Failure is a fact of business life. Nearly 27,000 companies filed for bankruptcy in 2014 alone. About 74 per day! Even if they don’t end up in bankruptcy court, many businesses don’t survive for the long haul. Of companies founded in 2000, just 36% made it to the 10-year mark, according to the Bureau of Labor Statistics. Even corporate giants can tumble. In 1955 The Fortune 500 list had 500 companies, out of which just 61 still existed in 2014.
When the going gets tough, companies that once dominated the market may eventually dissolve into other firms — think TWA, Woolworth’s, and Standard Oil. In other cases when the going gets tough, the tough get going. Their business focus significantly changes. For example former photo industry titans like Kodak and Polaroid.
Though many struggling companies can’t seem to either successfully evolve or call it quits.
These “zombie” companies may go through rounds of bankruptcy, restructuring, and leadership changes. Limping along as their market share shrinks and the hoped-for turnaround seems to drag on forever. Sometimes, in the case of retail and restaurant chains, just a few struggling outposts remain as the corporate parent withers and die. But there are other companies that refuse to go gently into that good night and make a roaring comeback. We’ve compiled a list of these “walking dead” companies that made a kickass comeback!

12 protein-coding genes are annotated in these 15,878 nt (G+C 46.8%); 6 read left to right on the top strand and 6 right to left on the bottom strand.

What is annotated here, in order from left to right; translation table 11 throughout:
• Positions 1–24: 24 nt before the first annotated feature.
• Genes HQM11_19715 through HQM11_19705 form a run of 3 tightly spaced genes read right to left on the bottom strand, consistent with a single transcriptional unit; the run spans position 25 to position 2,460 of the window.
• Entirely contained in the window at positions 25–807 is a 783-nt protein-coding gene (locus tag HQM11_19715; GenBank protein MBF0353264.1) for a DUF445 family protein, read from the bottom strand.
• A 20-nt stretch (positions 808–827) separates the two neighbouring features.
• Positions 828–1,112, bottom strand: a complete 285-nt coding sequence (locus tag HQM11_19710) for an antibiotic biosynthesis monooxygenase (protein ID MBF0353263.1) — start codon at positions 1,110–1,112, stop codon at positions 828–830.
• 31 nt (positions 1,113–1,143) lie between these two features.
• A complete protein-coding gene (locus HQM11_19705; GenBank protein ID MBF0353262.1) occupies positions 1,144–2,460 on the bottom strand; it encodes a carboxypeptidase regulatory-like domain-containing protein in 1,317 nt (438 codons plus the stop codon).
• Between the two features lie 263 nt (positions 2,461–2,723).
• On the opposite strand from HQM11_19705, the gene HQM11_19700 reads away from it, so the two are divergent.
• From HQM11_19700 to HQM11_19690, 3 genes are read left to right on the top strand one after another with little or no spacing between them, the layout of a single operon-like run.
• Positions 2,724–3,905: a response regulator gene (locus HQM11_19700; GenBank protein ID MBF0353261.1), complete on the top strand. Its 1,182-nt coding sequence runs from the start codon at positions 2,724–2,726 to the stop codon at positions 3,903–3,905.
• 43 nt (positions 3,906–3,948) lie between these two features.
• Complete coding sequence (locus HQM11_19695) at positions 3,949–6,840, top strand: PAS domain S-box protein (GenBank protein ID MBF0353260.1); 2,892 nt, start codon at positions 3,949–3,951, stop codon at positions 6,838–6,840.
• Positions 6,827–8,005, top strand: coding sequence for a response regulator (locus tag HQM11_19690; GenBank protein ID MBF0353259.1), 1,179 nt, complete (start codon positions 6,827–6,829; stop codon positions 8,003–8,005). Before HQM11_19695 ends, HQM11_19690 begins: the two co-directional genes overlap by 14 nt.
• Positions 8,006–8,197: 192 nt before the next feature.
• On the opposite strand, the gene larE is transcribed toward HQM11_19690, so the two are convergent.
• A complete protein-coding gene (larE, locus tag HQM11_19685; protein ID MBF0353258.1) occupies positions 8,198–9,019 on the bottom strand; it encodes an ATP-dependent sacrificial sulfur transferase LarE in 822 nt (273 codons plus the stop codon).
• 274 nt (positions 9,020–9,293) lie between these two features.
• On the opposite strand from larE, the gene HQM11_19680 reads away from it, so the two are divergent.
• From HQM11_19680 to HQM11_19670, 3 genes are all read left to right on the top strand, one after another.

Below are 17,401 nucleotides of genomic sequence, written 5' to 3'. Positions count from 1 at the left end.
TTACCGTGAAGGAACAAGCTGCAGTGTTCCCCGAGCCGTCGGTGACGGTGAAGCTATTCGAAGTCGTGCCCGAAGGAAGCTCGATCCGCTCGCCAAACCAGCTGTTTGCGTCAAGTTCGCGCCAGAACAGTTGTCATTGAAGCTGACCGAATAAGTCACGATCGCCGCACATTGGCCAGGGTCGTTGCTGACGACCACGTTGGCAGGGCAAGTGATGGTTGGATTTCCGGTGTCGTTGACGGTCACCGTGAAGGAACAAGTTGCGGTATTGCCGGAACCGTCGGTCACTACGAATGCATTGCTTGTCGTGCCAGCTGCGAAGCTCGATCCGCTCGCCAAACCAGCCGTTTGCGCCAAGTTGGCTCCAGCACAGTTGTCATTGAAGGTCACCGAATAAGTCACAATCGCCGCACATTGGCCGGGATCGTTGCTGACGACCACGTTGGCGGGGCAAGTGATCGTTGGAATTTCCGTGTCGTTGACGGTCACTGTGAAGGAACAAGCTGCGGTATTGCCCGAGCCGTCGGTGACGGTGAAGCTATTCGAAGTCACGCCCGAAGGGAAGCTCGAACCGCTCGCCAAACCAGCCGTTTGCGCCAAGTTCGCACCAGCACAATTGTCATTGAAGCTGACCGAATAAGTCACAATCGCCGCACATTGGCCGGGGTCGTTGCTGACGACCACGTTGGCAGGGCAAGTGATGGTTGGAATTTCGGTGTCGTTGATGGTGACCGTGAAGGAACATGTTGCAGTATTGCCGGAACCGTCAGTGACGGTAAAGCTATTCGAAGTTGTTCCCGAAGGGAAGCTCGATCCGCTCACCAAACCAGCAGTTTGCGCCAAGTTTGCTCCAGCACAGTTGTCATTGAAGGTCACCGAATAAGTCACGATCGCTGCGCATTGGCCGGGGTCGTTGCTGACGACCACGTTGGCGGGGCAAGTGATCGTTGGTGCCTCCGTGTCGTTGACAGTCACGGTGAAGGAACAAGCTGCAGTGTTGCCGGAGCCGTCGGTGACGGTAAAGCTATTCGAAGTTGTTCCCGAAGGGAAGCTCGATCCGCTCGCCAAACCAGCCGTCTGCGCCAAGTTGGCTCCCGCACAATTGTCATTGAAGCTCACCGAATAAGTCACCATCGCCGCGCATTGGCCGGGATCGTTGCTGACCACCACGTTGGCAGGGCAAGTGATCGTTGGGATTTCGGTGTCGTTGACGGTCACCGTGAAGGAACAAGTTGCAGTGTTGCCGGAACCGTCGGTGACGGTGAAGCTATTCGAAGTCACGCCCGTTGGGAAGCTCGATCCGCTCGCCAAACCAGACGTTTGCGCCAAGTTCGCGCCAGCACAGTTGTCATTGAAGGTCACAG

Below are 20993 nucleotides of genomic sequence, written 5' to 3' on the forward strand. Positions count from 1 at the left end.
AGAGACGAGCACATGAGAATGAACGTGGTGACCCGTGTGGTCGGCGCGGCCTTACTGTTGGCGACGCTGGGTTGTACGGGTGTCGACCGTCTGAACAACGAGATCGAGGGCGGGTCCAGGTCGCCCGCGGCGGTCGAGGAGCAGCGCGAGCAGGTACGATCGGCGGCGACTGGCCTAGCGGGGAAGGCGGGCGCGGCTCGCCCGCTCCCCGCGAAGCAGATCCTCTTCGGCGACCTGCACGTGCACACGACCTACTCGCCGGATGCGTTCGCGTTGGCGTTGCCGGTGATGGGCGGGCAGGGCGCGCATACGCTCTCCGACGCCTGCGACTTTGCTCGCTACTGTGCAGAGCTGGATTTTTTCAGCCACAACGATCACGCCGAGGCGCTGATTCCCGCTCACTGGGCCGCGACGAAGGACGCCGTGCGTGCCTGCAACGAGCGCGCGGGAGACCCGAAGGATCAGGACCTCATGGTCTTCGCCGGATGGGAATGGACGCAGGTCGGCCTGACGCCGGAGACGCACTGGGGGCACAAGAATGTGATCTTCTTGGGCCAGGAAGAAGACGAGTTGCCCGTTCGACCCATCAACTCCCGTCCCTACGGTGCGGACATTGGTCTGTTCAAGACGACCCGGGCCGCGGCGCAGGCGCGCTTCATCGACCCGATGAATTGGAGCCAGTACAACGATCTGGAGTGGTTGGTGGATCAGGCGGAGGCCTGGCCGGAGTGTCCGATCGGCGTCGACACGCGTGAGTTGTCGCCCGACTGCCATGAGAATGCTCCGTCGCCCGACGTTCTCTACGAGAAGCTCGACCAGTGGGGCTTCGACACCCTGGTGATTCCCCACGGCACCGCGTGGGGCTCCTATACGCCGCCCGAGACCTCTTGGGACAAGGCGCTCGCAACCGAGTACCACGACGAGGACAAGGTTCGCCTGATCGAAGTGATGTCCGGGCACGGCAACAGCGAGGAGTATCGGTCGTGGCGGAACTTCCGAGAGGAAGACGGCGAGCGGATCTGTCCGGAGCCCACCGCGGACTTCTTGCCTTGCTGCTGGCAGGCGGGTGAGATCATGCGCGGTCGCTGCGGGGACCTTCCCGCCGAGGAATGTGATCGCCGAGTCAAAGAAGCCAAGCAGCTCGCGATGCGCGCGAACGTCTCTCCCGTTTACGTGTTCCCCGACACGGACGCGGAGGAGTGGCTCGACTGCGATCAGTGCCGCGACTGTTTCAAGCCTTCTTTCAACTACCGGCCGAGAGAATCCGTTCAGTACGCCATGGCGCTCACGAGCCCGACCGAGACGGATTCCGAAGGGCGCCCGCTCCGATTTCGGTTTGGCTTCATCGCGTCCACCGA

When it comes to corporate turnaround stories, Apple’s story is the best. You might not remember the time when the tech giant was teetering on the edge of bankruptcy. B’coz, hello? Apple is not a name you associate with failure. it’s the coolest company in the world. People flaunt their products because there is prestige associated with the name itself! 20 years ago, the media was predicting the demise of this company as it was losing $1 billion a year. In 1997, as the company was trying to resuscitate itself from corporate near-suicide it ran a series of adverts imploring punters to “Think Different”. It used footage of former heavyweight champ Muhammad Ali — the one in which he was shadow-boxing at a camera and mocking his observer. “Back up, sucker. Back off,” he yells. before changing his taunt. “Come get me, sucker. I’m dancing. I’m dancing.”